For the record the two accordionists were “Togo” Quigley and Jimmy (Fitzy) Fitzgerald and the drummer was Pierre (The Gunner) White.

***
At this time the people who “fronted” dance bands in Waterford were;

Mick O’Shea, Busty Griffin, Billy Tuohy, Hugh Dunphy, Frank King, “Pop” Walsh, Big Tom O’Brien, Billy Fahy, Geoff Cronin, Dick Cronin, Paddy Rafferty and Sadie Byrne.

The Musicians working in those years were:

Saxaphone:  Big Tom, Paddy Rafferty, Ken McKinnon, Johnny Bourke, Eddie Carroll, Jimmy Power, Tommy McGrath, Dick Cooper, Billy Fahy (Clarinet), Harry Martin.

Trumpet: Johnny O’Connell, Monty Clooney, Johnny Whelan, Charlie McGrath, Frankie King.

Drums: Davy O’Brien, Pierre White, Billy Hayes, Eamon Phelan, Michael Cahill, Sean Mulcahy, Algy Fitzgerald, Eric Bremner.

Guitar: Des Manahan, Val Doonican, Bruce Clarke

Double Bass: Dick Dunphy, Paddy Kavanagh, Ernie Mosyer, Geoff Cronin.

Accordion: Drohan Brothers, Sadie Byrne, Mick O’Shea, Geoff Cronin, Dick Cronin, Billy Twohy, Busty Griffin, Jackie Chester, Jimmy Fitzgerald.

Piano: Gerry Dunne, Bruce Clarke, Geoff Cronin, Joe Manahan, Ned Roche, Martin Sullivan, Claus Cantwell, Paschal Kennedy, Maudie Tuohy.

Trombone: Derek Hyder

Vocals: Ena Galvin, Johnny Hodgers,

Apart from the above there may have been others which have escaped my memory. Also, I have not included the members of the Royal Showband who were just emerging as I was exiting the scene in 1962. By that time I had been in and out of the music business for the previous eighteen years or so and my experiences over the period would fill a book – a large one! I can, however, give you a “brief” outline of what went on.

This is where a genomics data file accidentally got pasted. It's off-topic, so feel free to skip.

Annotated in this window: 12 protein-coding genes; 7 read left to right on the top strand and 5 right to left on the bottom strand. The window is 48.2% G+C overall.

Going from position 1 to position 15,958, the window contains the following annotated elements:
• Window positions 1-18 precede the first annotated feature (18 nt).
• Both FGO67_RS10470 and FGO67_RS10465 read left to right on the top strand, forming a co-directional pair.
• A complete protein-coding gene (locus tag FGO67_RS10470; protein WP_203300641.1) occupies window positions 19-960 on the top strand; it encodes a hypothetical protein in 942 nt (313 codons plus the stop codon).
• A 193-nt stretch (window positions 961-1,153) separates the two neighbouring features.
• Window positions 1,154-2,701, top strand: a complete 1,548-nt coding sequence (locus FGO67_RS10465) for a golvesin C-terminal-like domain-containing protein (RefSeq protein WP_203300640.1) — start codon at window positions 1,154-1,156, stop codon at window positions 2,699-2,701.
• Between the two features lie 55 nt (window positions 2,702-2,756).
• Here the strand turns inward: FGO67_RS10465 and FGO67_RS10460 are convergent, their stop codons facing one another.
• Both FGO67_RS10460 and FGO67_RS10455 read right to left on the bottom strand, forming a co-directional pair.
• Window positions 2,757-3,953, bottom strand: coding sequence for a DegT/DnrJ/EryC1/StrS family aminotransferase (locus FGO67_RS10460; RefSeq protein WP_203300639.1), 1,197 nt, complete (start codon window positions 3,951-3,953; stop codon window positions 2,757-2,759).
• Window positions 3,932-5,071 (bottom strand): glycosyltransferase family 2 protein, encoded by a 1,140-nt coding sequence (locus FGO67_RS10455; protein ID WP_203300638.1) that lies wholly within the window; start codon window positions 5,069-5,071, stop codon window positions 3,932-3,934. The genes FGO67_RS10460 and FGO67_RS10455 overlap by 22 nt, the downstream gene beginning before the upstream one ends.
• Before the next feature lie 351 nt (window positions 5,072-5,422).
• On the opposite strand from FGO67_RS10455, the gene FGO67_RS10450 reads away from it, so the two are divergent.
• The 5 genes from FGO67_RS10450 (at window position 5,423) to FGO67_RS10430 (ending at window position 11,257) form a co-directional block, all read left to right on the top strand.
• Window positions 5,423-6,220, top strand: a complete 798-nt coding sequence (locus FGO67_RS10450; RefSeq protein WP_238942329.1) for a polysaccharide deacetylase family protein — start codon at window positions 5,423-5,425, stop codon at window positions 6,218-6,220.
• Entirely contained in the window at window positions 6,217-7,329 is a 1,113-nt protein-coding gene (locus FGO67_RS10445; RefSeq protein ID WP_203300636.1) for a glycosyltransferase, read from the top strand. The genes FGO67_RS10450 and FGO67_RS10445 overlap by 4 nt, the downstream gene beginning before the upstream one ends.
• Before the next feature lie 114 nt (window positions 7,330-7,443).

***

Summer season in the New Ballroom in Courtown Harbour. Left to Right – Jimmy Power (Alto Sax) Mikey Denn (Drums), Jimmy Fitzgerald (accordion), G. Cronin (Piano).

To begin with I played piano with “The Hep Cats”, a six-piece formed by my brother Dick. When he went into partnership with Paddy Rafferty and the band became Paddy Rafferty’s, I continued on Piano and eventually got fired because I could only read guitar symbols.

A short time afterwards I went back to that outfit on Double Bass and did a year with them.

Meantime, Dick and I, plus drummer, did a lot of gigs in hotels as a three-piece, with me on piano.

Then Dick went to Dublin and played with Phil Murtagh the resident band in the Metropole Ballroom. He later went on to become a chemist and emigrated to Canada. At almost the same time I went to work in Dublin and did a year’s apprenticeship in Confectionary at the Swiss Chalet in Merion Row – without pay! On my return to Waterford I picked up a job with a “scrap” four-piece outfit and played for the summer season in the Tara Ballroom – May to September – in Courtown Harbour, Co. Wexford.